The Ross-Blakley Law Library, in consultation with ASU Libraries and the University General Counsel, have adopted the following interpretation of copyright laws as they relate to Course Reserve materials. The Law Library reserves the right to refuse to accept photocopies if, in its judgment, they are in violation of Copyright Law.
In conformance with the Fair Use interpretation of the Copyright Law, the Law Library may accept one copy of a copyrighted item for one semester/one time only. Written permission needs to be obtained by the instructor from the copyright owner and submitted to Law Library Access Services staff if the copyrighted material exceeds that allowed under the Fair Use Guidelines or is being used for more than one semester. An example of a permission request letter is available online. Your librarian liaison can assist you with locating a publisher's address.
All materials placed on Course Reserve will be at the initiative of faculty solely for the non-commercial, educational use of students.
A photocopy of one chapter from a work of a single author or photocopies of not more than three chapters or articles from a collective work or periodical volume may be placed on Reserve over the course of a semester. Of these, not more than one article from each collective work or periodical volume may be on Reserve at the same time.
Reserve files may not be used to create, replace, or substitute for anthologies, compilations, or reading packets. For this reason, each chapter, article, or other photocopied material must be listed as a separate file and not linked with others in a packet format.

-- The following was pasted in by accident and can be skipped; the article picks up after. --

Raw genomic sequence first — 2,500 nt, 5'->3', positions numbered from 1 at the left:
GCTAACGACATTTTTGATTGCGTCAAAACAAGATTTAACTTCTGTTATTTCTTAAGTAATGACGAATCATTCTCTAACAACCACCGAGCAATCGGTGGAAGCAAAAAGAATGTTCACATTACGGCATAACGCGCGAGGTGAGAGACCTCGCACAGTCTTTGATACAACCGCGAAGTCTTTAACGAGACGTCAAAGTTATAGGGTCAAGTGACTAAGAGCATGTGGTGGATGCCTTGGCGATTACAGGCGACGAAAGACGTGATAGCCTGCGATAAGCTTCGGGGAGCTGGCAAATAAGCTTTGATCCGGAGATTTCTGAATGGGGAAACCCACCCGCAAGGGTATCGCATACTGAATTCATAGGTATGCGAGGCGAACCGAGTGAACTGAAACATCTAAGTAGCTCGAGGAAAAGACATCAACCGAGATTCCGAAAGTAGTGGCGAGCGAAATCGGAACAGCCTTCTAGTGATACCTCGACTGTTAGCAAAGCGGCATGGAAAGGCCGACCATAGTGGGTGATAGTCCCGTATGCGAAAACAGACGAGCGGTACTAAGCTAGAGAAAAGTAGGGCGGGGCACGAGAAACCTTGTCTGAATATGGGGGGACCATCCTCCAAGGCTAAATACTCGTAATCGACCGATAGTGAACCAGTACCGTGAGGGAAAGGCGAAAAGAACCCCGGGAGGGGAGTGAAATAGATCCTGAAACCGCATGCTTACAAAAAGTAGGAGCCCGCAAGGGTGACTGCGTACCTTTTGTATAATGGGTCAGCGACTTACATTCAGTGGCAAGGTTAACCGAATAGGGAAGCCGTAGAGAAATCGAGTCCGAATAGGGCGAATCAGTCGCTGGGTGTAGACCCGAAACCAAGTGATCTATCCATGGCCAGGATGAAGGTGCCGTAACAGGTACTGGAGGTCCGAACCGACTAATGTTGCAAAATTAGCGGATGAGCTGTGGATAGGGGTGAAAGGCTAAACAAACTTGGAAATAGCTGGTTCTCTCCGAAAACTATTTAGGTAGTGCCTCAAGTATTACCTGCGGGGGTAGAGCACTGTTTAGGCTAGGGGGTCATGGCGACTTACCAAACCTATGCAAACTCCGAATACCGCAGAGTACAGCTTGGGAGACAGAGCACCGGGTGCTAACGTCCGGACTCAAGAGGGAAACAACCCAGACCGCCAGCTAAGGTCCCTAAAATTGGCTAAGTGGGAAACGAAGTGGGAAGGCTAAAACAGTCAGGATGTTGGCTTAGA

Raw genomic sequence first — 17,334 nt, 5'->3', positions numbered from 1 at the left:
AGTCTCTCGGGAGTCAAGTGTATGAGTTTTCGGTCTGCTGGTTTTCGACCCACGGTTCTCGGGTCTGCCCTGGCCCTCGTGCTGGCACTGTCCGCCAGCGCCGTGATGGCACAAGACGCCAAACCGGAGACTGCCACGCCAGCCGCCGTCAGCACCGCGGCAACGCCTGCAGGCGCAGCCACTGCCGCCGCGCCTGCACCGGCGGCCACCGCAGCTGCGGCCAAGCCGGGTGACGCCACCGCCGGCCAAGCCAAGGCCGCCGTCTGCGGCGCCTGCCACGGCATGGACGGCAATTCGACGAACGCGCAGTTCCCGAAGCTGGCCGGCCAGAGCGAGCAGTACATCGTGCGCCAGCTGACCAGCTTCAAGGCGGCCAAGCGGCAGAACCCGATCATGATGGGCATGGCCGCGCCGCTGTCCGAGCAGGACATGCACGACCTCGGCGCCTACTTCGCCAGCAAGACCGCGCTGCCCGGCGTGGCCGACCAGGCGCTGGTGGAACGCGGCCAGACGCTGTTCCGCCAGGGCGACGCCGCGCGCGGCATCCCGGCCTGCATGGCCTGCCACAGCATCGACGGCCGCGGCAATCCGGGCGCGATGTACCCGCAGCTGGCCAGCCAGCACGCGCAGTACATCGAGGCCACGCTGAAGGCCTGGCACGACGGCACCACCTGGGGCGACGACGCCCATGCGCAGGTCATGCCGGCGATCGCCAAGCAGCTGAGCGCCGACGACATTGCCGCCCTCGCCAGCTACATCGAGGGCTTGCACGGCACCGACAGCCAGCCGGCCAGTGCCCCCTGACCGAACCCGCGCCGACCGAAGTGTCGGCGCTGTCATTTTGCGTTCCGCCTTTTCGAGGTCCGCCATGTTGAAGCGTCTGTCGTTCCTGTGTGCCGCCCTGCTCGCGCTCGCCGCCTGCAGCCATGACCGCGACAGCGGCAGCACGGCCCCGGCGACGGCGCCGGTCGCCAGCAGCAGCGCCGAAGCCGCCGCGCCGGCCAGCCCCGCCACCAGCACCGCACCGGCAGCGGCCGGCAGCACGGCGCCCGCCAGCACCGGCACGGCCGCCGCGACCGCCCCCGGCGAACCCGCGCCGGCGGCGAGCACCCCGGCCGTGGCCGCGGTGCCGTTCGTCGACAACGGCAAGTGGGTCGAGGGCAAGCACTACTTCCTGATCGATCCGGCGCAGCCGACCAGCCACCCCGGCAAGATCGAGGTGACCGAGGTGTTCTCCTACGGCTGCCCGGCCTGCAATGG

Copyright notice will appear in the Electronic Course Reserve system on copies made of Reserve readings to indicate that materials may be covered by copyright law.
Materials on electronic reserve will be accessible only by faculty name or course name.
The electronic copying and scanning of copyright-protected works for library reserve service are unsettled areas of the law which may be addressed by the Supreme Court or in future revisions of the copyright law. The Ross-Blakley Law Library will continually monitor legal developments that may affect the Fair Use analysis of electronic reserve services to ensure that library services are in compliance with the letter and spirit of the United States Copyright Law.
More information about Fair Use can be found in the Code of Best Practices in Fair Use for Media Literacy Education, published by the Center for Media and Social Impact at American University.